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July 22, 2015 / basabbott


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May 21, 2017 / basabbott

New Score On The Somme


The Battle of the Somme
Pulham Orchestra

Last year Diss Museum showed the Somme film with a piano accompaniment.
This time, at Diss church, it was the turn of the Pulham Orchestra to play the new score by Laura Rossi.
When the film was made in 1916 it was seen by twenty million people, a record not broken until Star Wars.
The film was propaganda, showing military life but giving no impression of the disaster of the battle.
It took an act of imagination on the part of a modern audience to see the film with the eyes of 1916.
But they were helped by the stunning playing of the Pulham Orchestra at the back of the church. Conductor Margery Baker used the font as a stand.
Several people said that at times they forgot the orchestra were there, as the music seemed just part of the film.
Cheery marching soldiers, the thunder of the guns, poignant moments – all were depicted with style and distinction.

Basil Abbott

May 16, 2017 / basabbott

Optimism in Troubled Times


Spring Concert
Burgate Singers

There was a moment when the setting sun caught the face of the young lady soprano.
The natural spotlight through the Eye Town Hall window announced an unforgettable performance by Henrike Legner.
Unfazed as a portrait of an infanta, she dominated the evening by her stillness and perfection of voice.
Around her swirled Stravinsky psalms, the Polish folk nationalism of Szmanowski and Haydn’s Mass in Time of Trouble.
It was music that gave great chances to choir and orchestra, under Alain Judd’s direction.
The Burgate Sinfonia (leader Julian Trafford) shone particularly in the Stravinsky, which highlighted each instrument. Also in a passage of racing excitement in the Szmanowski.
The choir achieved heights of penitence and praise in what were all religious pieces in Latin.
The fiery, optimistic fervour of Haydn, from strife-torn 18th century Austria, was delivered at full throttle.
With a dying Health Service and right-wing fingers on the Trident button, it was the kind of optimism we need.

Basil Abbott

May 2, 2017 / basabbott

Somme Film & Concert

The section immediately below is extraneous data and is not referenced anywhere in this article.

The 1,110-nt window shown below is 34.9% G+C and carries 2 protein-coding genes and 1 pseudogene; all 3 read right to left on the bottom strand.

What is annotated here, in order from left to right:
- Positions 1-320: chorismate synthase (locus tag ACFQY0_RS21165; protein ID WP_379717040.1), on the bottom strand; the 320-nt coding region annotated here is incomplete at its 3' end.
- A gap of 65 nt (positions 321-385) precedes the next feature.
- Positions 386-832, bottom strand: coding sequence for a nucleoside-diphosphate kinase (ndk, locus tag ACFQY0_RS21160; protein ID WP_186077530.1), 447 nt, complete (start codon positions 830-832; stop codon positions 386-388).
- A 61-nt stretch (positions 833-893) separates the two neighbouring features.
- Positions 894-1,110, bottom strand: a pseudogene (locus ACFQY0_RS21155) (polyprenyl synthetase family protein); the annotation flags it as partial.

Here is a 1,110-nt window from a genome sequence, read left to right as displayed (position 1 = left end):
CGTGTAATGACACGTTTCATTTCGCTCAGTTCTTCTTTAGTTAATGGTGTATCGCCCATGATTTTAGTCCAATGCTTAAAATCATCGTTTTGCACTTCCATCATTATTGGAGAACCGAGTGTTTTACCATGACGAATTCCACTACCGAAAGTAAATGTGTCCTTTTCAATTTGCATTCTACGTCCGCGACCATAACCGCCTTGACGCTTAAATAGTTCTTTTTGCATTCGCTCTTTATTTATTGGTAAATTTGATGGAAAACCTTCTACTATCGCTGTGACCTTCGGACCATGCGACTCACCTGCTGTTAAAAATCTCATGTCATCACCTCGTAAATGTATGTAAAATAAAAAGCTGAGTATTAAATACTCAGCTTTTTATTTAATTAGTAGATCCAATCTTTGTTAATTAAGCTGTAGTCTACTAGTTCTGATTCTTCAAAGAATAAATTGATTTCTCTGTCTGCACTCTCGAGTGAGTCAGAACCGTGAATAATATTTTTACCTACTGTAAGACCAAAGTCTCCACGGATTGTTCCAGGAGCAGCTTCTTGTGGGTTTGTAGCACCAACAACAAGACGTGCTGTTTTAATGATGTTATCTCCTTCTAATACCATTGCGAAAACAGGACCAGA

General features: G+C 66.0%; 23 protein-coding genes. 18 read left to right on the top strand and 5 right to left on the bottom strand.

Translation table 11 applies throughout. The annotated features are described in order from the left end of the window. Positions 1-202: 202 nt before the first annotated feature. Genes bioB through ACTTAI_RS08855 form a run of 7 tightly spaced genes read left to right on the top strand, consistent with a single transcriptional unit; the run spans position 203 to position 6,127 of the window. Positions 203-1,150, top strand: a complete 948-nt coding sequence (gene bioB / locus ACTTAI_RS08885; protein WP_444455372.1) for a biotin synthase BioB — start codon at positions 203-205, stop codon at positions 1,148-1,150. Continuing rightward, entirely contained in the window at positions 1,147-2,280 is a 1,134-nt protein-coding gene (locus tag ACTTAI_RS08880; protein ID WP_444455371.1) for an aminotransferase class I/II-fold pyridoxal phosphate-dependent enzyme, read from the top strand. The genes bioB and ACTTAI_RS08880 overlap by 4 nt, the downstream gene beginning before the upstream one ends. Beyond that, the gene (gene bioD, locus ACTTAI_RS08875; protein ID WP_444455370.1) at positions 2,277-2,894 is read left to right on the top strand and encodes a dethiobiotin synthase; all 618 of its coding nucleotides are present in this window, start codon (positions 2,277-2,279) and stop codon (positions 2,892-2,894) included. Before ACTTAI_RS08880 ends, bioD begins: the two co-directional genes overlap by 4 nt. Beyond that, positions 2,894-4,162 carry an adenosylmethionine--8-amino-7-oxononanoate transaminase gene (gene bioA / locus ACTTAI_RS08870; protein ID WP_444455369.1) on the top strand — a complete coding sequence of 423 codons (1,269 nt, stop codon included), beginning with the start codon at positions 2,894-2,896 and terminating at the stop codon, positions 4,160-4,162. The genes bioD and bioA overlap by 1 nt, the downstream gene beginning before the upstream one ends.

April 27, 2017 / basabbott

Born To Trouble


Diss High School

Richard Burton was born to trouble, as the sparks fly upward.
He led a Faustian life of booze, cigs, women, adulation, with his final curtain call at 58.
All solo performer Rhodri Miles needs on stage are a throne-like chair and a drinks trolley, continually visited.
That Welsh paean Under Milk Wood underscores the show and rolls off his tongue like the Llareggub tide.
We hear a potted life story of Richard Walter Jenkins from poor beginnings to fame and wealth.
Many green room and film anecdotes are recounted along the way, forever with drink in hand.
Mr. Miles gets into his stride after the interval when he talks about Cleopatra, the film that made Burton’s career take off.
Sometimes he sounds more like Anthony Hopkins, without that fierce, nasal delivery Burton used in performance.
But the passages from Dylan Thomas and glimpses of Hamlet (‘What a piece of work is a man!’), from Old Vic and Broadway days, left us longing for more.

Basil Abbott

April 18, 2017 / basabbott

St Luke Passion


St. Luke Passion
Redgrave Singers
Redgrave Church

The high dramas of Good Friday and the Spring-like triumph of the
resurrection were the theme of Peter Creswell’s work.
There was a story-telling feel about the overture, with the orchestra,
led by Steve Calder, hinting at those dramas to come.
A rippling piano (Matthew McCombie), moody cello (Rebecca Welham) and a
spoken narration (the Revd. Adrian Watkins) added to the atmosphere.
There was that suggestion of operetta and popular music that so often
show in Mr. Creswell’s compositions. The choruses had a sweet, tuneful momentum.
Baritone Sean Webster was smoothly expressive as both Pilate and Herod.
John Meers had a great fierce moment as Chief Priest – “You call
yourself a king!’
Steve Holmes was a warmly penetrative tenor in the post-resurrection
scenes; with Selina Hawker’s vibrant soprano tones also adding to the
sense of new life.
A lingering memory is Jennifer Hewes as Pilate’s wife, borrowed from
St. Matthew, in a moving account of her dreams.